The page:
When You Receive a Notice to Appear in Immigration Court
It's overwhelming when you receive your first Notice to Appear in Immigration Court, but there are a few things you should check on it.
How to Check a Notice to AppearYou've just received a Notice to Appear (NTA). What do you do? First, check for your Alien Number (also called A# or "A Number"). Next, look at the bottom and see if there's a date and address set for your next hearing. The date may not be entered, and the address may not be the Immigration Court for your location. This is usually because you moved after receiving the NTA. No matter what the NTA says, you need to call the Immigration Court Hotline and verify the hearing date and location. The number is 1(800) 898-7180. When the machine answers, listen for the options and follow them. You want to get to the option to hear the next hearing date. If you hear a next hearing date and location, or if it is different from what is on the NTA, make a note of it. If the system says that there is no record found for that number, it usually means that ICE issued the NTA, but the Immigration Court has not had time to enter it into the system yet. You need to keep calling back until a date is listed. If the location is not the Immigration Court for the location of your nearest Immigration Court, and you do not wish to return to where your Master Calendar is scheduled, then you will need to file a Motion to Change Venue.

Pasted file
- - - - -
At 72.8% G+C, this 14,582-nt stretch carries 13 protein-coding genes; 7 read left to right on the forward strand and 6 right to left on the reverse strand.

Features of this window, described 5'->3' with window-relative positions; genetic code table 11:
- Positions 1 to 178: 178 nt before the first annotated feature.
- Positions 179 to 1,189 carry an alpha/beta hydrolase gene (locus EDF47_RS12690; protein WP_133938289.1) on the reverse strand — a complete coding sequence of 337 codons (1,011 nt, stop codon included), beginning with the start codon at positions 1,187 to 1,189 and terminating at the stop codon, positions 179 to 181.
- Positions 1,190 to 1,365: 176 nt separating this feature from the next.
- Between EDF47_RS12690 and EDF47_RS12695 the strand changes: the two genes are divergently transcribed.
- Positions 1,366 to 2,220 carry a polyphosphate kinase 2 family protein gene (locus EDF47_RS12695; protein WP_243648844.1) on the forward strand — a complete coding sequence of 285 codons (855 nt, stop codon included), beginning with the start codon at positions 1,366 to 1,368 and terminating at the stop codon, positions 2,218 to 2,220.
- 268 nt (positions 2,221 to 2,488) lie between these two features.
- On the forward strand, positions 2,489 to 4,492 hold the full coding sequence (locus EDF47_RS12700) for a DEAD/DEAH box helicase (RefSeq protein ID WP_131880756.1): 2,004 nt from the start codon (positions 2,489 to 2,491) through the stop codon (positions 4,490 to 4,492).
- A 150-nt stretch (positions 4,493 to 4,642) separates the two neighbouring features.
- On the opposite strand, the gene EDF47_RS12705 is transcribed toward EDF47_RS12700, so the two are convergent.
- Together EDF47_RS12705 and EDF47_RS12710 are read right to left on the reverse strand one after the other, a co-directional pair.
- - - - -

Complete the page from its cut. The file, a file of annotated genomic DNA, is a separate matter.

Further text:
What to do if a Notice to Appear Has ErrorsYou may have to request a correction on the NTA. You can refuse to admit allegations in the NTA, such as an allegation that you were born in Mexico, if you reasonably believes that this is untrue, or may not be true. You can also refuse to admit your place of birth, identity, or other things on the NTA if you believe that the information was obtained unlawfully by the government. The government will be forced to prove any allegation that is not admitted. You may hear surprisingly wrong information from the government attorney, especially if your case differs from the typical procedure. You may have to take notes, and write a memorandum of understanding on the case for the government attorney and the court. The government attorney at the Master hearing may not be the attorney at the next Master or the Merits hearing, so in a complicated case this memo may be crucial for continuity. You do not want to have to rehash settled arguments over and over again. Explain what needs to be corrected on the NTA, and submit copies of any evidence you wish to use. Be very clear about how what information you would like the corrected NTA to contain. The court will likely mail the correction at a later date.